The Los Alamos National Laboratory (LANL) Tritium Systems Test Assembly (TSTA) project was begun in 1978 to develop, design, and demonstrate the technology and safe operation of selected tritium processing systems required for a fusion reactor. In 2001, the US Department of Energy (DOE) determined that TSTA's mission was complete and that the facility should be stabilized.
At the completion of the stabilization project in 2003, TSTA was categorized as a radiological facility. Before stabilization was complete, the tritium inventory at TSTA was grouped in the following categories: tritium gas mixed with hydrogen isotopes, tritiated water absorbed on molecular sieve, tritium held up as a hydride on various metals, and tritium held up in process components. For each of these, tritium content was characterized, a path for removal was determined, and the proper disposal package was developed. Hydrogen exchange, calorimetry, direct sampling, pressure/composition/temperature, radiological smear surveys, and controlled regeneration were used to determine the tritium inventory for each category of tritium.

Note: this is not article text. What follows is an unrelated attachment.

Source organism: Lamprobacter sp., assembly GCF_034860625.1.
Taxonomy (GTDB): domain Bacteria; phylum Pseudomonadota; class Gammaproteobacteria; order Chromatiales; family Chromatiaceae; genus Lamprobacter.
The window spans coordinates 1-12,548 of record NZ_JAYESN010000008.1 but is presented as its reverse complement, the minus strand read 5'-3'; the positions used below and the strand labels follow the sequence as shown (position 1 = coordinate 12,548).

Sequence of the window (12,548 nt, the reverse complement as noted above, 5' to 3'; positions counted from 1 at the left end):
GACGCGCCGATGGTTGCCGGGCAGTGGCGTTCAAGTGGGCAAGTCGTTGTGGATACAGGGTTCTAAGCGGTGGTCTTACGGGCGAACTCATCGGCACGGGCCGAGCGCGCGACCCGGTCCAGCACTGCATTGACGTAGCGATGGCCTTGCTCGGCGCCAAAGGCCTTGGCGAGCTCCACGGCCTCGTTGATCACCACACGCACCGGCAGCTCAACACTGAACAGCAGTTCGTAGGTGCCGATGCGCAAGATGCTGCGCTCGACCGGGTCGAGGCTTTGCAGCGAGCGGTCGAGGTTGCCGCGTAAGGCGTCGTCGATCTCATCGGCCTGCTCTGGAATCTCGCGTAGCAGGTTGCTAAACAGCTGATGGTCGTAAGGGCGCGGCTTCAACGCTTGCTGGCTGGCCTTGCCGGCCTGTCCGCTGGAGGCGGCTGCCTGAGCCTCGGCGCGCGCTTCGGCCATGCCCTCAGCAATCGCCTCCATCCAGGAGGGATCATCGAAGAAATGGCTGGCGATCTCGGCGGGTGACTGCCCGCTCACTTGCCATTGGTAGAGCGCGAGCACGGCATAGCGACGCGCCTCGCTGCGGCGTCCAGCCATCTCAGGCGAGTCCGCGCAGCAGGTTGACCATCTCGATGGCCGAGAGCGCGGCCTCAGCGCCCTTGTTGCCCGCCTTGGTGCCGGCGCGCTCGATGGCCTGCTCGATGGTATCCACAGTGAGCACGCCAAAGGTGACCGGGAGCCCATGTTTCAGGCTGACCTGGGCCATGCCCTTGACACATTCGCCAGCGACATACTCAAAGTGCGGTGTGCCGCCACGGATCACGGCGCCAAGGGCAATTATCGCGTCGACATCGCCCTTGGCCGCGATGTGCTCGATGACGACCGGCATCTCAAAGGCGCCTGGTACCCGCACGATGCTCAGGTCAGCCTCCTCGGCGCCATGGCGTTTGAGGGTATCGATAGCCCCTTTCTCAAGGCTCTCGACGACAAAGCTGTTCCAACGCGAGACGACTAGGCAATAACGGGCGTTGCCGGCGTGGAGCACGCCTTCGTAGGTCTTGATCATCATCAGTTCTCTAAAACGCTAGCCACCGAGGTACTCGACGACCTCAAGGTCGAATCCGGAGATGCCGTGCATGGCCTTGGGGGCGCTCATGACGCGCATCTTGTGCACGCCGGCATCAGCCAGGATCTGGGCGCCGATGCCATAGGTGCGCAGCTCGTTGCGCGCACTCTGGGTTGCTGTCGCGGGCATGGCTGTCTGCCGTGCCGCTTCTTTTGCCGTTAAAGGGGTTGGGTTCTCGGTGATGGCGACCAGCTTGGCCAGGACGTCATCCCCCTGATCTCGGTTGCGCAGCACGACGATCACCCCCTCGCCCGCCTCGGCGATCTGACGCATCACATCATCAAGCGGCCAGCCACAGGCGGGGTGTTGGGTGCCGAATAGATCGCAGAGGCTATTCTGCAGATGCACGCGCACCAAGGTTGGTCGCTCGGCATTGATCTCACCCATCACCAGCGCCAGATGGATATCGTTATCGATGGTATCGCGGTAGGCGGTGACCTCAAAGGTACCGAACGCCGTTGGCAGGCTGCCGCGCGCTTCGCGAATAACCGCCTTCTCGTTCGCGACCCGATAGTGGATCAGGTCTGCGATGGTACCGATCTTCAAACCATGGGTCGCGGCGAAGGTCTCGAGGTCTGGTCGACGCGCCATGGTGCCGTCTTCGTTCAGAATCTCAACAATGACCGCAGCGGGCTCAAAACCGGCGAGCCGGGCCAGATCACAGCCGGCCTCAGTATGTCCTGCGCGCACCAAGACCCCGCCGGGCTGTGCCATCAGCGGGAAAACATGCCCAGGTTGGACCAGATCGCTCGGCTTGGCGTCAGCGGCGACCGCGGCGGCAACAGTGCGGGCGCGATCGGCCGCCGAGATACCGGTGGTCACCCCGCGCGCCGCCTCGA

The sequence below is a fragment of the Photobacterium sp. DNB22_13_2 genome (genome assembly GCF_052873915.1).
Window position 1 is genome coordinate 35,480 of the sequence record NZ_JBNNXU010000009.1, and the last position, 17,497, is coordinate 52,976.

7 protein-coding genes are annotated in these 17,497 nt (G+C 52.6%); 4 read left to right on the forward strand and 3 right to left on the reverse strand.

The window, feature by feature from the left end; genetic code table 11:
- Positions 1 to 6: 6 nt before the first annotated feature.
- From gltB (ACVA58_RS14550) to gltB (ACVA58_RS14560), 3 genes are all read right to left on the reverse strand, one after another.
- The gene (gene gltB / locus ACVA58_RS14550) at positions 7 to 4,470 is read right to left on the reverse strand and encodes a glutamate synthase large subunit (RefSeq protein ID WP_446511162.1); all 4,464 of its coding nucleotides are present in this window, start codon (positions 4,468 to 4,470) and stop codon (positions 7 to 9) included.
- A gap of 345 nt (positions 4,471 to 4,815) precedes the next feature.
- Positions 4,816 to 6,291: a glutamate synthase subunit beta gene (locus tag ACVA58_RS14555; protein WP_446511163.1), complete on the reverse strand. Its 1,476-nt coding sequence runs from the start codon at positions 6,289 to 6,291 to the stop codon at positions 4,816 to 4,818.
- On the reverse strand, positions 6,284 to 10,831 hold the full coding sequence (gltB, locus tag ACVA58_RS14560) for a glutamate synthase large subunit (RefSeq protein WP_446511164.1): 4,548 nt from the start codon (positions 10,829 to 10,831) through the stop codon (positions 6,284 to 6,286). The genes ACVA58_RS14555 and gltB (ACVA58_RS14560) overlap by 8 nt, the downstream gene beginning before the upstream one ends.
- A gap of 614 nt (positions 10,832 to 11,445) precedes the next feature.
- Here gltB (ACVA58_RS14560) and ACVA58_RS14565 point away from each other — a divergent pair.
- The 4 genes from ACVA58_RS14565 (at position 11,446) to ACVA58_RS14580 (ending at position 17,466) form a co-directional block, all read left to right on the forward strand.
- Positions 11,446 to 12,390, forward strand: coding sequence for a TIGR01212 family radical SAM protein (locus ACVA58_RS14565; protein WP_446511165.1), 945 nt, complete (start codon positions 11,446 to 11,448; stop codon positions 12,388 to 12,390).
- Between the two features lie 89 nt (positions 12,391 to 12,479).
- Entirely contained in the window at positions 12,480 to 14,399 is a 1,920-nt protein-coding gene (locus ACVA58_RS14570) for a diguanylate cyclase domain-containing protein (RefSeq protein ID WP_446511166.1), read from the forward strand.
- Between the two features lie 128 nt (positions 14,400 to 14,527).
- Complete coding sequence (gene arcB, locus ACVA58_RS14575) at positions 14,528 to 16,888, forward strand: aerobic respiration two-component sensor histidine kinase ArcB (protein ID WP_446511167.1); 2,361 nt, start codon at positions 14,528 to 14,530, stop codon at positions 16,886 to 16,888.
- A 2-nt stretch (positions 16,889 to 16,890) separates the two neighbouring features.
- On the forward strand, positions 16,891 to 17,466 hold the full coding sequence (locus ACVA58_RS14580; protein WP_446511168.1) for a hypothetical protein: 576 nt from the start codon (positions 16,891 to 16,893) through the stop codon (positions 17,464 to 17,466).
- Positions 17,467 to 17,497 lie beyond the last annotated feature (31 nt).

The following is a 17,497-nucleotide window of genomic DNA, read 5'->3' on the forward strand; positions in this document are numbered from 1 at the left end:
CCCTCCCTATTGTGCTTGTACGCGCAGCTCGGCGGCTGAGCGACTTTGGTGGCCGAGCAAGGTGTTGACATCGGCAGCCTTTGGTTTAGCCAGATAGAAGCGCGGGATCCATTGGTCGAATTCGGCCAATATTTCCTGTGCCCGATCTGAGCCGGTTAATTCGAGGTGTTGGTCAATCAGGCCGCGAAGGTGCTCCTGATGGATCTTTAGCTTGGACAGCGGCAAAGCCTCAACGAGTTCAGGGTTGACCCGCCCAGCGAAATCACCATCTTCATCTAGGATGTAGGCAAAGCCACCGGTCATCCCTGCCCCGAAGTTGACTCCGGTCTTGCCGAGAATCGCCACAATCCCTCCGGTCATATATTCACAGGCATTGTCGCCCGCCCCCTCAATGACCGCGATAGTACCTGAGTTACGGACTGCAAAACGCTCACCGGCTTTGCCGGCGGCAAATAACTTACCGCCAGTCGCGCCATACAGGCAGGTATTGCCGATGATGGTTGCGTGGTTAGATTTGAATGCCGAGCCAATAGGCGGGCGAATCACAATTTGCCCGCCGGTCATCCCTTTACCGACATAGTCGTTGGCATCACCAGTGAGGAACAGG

After removal, the tritium inventory was either (1) sent to other facilities for reuse processing or (2) buried at the LANL radioactive waste disposal site. One complete experimental system was packaged and transferred to another DOE site for future use. Special burial containers were designed and fabricated for the inventory buried at the LANL radioactive waste disposal site. The project was conducted with low tritium emission to the environment and negligible personnel exposure. After the tritium removal was complete, all remaining hardware and piping were opened and vented; the facility emission was below 1 Ci per day.